2. 2. Prepare the apples. I like to use a corer/peeler tool and it takes about 3 large apples. Just core, peel and spiral slice them. Then I slice the apples lengthwise to get nice slices of apple.
  3. 3. Beat oil and eggs until creamy. Stir in the sugar and vanilla.
  4. 4. Sift together the flour, salt, baking soda, and ground cinnamon together. Slowly add this mixture to the egg mixture and mix until combined. This makes a dense batter.
  5. 5. Fold in the apples by hand using a wooden spoon. It will seem like there are way too many apples, and that's perfect! You basically are coating the apple slices with the batter.
  6. 6. Pour the batter into the large pan or the small loaf pans.
  7. 7. Sprinkle the topping (below) over the batter.
  8. 8. Bake at 350 for about 45 minutes, or until the cakes test done.
For the Topping
  1. 1. Combine dry ingredients in a food processor.
  2. 2. Slowly drizzle the water into the mixture, with the food processor running.
  3. 3. Slowly add the diced butter, a little at a time, while pulsing the food processor.
  4. 4. Once the mixture is combined, process for another 15 seconds.
Red Mountain Trails http://www.redmountaintrails.com/

Hours

We are open all winter long! Yup, don’t hesitate to contact us if we get one of our characteristically warm, mild, sunny winter days and you want to go for a wagon or trail ride. It’s wonderful out here!
20161029_110903

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Red Mountain Roundup, 10/27/16

Red Mountain Roundup is a roundup of all of the things to do, places to stay, and other information to help you plan your visit to Red Mountain.

It is definitely fall out here!
 http://www.weather.com/weather/tenday/l/99320:4:US

Events, Places to Visit:

If there are no tasting fees listed, it’s just because I don’t know what they are.  I believe all tasting rooms on Red Mountain charge a fee.

  • Red Mountain Trails — Wagon Rides and Trail Rides available.  Click here to reserve!  We now have bicycle rentals!
  • Col Solare – tasting room open 11 am – 5 pm Weds – Sun. 
  • Cooper – tasting room open 11am – 5 pm DAILY.  Tasting fee $10.00  A portion of tasting fees often go to various charities.  
  • Fidelitas – tasting room open 11 am – 4 pm daily.  Tasting fee $10.00, refundable with wine purchase.  
  • Frichette – tasting room open daily 11 am – 5 pm.  Tasting fee $10.00, refundable with wine purchase.    
    Thursday, 10/27 — Hallowine Soul Food dinner.  Click here to reserve!
  • Hamilton Cellars – tasting room open Sun – Thurs 11 am – 5 pm, Fri & Sat 11 am – 6 pm
  • Hedges – open on weekends, 11 – 5.  
  • Hightower Tasting room open 11 am – 5 pm Thurs – Sun.
  • Kiona –  tasting room open noon – 5 pm daily.  Tasting fee $10.00 (refundable with purchase) 
  • Linda Ellis Andrews — Artist in Glass and Bronze.  Linda is a fabulous artist and wonderful person!  Make an appointment to visit her studio, you won’t be disappointed!
  • Monte Scarlatto — tasting room open 11 am – 4 pm Thurs and Sun.  11 am – 5 pm Fri and Sat.  By appointment also.  They have a 9-hole golf course among the vines, check it out!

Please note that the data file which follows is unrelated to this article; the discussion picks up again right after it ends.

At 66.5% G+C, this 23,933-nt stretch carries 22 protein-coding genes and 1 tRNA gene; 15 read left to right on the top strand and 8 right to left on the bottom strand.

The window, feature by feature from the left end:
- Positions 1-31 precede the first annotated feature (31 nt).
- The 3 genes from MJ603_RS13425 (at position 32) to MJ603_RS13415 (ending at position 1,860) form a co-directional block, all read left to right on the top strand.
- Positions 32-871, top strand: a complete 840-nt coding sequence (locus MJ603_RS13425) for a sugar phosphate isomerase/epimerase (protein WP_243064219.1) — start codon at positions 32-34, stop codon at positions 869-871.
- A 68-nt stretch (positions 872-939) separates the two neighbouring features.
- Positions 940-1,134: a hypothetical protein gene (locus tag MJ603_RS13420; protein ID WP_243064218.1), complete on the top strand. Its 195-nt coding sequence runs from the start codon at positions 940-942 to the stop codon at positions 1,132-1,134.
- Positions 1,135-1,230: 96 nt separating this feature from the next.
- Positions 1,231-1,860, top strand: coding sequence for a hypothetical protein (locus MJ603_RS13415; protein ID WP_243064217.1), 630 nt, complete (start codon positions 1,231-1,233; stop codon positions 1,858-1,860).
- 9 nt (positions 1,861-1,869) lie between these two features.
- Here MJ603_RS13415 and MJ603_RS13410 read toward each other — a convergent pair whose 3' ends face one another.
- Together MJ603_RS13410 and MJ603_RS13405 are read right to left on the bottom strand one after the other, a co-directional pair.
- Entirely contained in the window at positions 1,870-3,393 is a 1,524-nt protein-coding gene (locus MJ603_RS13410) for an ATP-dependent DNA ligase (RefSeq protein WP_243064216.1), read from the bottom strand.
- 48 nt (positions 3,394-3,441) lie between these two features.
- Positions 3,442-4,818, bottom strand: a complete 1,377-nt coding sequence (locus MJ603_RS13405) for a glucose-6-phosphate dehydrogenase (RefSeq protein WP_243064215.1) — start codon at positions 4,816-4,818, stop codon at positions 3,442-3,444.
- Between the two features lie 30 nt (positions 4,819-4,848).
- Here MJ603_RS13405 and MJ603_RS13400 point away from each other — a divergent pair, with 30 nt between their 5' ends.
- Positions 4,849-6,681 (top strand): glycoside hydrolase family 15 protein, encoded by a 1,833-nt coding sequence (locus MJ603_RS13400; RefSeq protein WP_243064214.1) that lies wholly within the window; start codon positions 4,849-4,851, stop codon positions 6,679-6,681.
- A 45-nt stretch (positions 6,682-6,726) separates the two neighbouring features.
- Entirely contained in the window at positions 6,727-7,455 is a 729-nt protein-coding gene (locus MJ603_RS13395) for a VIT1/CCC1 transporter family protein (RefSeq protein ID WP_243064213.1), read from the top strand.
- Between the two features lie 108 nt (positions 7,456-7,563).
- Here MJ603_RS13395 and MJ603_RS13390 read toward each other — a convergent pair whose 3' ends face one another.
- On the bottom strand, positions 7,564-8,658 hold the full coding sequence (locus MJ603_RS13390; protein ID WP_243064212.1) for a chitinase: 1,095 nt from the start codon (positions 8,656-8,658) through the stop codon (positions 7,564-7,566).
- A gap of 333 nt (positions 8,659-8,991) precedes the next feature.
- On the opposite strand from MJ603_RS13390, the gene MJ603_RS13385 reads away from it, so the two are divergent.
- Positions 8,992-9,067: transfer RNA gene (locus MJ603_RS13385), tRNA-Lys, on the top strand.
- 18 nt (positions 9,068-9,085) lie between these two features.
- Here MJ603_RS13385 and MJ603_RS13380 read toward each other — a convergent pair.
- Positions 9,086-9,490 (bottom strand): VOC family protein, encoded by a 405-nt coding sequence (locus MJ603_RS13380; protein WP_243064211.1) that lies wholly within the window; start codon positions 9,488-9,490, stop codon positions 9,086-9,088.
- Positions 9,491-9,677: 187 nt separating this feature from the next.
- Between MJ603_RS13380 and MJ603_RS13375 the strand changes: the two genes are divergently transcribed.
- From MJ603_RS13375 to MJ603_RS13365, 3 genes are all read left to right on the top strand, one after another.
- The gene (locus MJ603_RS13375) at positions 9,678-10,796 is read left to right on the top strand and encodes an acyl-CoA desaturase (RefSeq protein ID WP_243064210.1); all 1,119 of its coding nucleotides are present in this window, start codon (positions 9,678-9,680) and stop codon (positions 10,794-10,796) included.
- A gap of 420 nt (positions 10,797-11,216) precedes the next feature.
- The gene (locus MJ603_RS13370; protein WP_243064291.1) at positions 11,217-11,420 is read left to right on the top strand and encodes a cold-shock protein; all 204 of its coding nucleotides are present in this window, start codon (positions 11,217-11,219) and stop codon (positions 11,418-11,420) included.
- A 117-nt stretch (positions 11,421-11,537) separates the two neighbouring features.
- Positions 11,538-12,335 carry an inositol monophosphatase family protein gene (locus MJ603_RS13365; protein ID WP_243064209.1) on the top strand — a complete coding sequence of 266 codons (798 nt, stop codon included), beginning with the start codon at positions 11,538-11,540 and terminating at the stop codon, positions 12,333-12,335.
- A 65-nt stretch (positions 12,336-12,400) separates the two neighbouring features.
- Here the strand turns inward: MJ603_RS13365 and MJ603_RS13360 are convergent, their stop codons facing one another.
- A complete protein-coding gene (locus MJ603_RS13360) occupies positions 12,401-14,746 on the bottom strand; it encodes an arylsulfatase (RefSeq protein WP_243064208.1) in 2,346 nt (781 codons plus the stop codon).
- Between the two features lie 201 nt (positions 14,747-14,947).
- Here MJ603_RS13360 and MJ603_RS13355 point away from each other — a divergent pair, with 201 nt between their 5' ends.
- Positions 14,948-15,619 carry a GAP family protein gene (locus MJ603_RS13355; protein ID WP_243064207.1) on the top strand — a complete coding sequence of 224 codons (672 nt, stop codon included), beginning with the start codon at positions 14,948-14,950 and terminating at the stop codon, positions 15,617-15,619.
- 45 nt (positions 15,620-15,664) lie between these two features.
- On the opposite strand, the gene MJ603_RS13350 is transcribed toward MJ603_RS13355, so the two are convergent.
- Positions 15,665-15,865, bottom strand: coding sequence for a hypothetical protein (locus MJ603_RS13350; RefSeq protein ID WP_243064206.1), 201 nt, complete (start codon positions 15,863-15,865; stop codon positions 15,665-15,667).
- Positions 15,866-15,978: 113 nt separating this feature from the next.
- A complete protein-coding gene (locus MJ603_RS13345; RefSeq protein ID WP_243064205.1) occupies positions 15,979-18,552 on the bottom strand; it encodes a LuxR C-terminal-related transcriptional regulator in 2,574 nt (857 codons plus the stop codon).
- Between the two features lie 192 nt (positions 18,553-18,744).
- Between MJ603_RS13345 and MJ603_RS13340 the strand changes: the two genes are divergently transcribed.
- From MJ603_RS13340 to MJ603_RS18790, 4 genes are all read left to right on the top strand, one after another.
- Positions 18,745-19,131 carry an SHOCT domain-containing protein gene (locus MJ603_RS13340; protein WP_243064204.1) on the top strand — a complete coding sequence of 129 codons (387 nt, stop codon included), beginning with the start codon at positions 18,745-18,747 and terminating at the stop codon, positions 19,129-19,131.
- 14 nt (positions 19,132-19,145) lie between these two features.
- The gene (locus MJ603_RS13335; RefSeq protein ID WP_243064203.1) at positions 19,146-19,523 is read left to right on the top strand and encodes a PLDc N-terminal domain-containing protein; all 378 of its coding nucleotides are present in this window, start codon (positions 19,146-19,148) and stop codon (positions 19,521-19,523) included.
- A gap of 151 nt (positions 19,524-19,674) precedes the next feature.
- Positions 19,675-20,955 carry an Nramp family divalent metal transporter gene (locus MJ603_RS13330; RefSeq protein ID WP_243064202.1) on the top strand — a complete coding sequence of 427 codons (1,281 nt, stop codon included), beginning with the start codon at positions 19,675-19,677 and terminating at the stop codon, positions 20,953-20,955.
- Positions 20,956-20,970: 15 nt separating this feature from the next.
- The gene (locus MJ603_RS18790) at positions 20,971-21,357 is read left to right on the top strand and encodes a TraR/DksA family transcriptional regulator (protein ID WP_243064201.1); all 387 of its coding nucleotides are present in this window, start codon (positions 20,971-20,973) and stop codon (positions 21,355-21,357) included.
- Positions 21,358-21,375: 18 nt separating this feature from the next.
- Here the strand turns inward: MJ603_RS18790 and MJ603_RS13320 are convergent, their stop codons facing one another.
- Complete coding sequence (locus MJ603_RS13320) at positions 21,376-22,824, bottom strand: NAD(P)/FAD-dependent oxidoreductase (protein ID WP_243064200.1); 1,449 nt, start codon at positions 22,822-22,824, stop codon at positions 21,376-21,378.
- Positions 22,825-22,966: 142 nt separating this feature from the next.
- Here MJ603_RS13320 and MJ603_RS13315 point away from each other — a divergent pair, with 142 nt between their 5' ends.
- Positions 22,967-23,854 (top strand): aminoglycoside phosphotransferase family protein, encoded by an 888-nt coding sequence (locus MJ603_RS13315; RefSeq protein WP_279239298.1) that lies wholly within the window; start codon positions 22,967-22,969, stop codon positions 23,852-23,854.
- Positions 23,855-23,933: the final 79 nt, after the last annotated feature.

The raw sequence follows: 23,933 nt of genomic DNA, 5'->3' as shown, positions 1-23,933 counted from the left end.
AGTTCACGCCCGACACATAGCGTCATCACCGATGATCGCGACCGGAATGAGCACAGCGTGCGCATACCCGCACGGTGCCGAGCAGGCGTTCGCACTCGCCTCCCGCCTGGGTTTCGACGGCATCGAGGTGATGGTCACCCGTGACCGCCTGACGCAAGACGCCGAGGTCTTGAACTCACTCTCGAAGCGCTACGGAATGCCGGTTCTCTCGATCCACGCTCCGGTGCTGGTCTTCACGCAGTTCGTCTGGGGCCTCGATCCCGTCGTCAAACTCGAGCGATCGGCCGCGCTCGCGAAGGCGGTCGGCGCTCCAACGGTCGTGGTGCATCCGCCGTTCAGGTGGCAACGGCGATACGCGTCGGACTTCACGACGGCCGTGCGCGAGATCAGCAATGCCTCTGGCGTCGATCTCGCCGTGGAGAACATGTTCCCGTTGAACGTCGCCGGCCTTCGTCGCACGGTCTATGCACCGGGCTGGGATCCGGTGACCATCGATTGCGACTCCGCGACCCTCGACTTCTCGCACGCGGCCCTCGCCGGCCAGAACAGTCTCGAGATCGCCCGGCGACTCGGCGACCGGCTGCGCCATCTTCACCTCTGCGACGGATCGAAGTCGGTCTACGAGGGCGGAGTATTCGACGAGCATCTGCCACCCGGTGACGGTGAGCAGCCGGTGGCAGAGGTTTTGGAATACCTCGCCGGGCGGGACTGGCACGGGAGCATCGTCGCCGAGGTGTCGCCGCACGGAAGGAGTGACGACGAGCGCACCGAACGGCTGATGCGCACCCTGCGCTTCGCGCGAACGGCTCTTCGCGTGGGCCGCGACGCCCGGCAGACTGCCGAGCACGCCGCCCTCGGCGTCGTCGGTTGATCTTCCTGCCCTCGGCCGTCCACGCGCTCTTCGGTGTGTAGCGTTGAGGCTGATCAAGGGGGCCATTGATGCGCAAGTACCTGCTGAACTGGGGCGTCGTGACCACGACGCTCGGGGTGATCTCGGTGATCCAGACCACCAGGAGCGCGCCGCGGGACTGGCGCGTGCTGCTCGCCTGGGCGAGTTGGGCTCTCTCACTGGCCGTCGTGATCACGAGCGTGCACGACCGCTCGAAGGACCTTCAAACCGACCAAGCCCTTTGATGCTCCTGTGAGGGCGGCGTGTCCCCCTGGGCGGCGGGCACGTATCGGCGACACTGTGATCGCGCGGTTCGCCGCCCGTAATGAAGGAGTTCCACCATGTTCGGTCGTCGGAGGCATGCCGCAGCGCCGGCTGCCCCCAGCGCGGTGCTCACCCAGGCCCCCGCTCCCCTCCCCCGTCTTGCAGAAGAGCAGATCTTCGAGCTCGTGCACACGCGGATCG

• Portrait Cellars — tasting by appointment only.  509-588-4534
  • Purple Star Wines — make appointment or call for info.  509-628-7799.
  • Tapteil – Fri – Sun 11:00 am – 5:00 pm.  509-588-4460  
  • Terra Blanca –  tasting room open daily 11 am – 6 pm.  
  • Tucannon – tasting room open Fri – Sun 11 am – 6 pm, Wed – Thurs 11 am – 5 pm.  $5.00 tasting fee.  
  • Tri-Cities Events
  • Red Mountain AVA Site (info, places to stay, calendar of more events)

Places to Stay:

  • Vacation Rentals by Owner — Red Mountain has some really nice vacation rentals available for your visit.  Most of these are right on Red Mountain and visitors get a discount on their trail or wagon ride when they stay.  Also, we can deliver your bike rental to you at your vacation rental.
  • Bella Luna House — gorgeous vacation rental offered by Tapteil winery.
  • Camping and RV — 
    • Beach RV Park – situated in Benton City — lots of pretty trees, gorgeous setting along the Yakima River waterfront, 5 minutes to Red Mountain.  If you stay here we can deliver your bike rental to you!
    • RV Village Resort – West Richland.  Easy access to Red Mountain and Richland for restaurants, shopping, and wine-tasting.  Indoor pool and spa.
  • The nearest hotels are located in Richland and Prosser.

Places to Eat

There are a number of chain restaurants around but here are some “off the beaten path” recommendations:

    • Red Mountain Trails 
    • Tacos Garcia Taco Truck — West Richland.  The best taco truck around, and I love their ceviche.
    • The Wild Boar Grill — Benton City.  This is a new and very welcome addition to the area.  I’m a big fan of their pig wings and homemade potato chips!
    • The Vineyard Grill at Terra Blanca — Red Mountain.  One of the only places on the hill to eat.  Beautiful views and great food and wine!
    • Hacienda del Sol — Benton City.  Large portions of great Mexican food and excellent customer service!
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Aw, Nuts!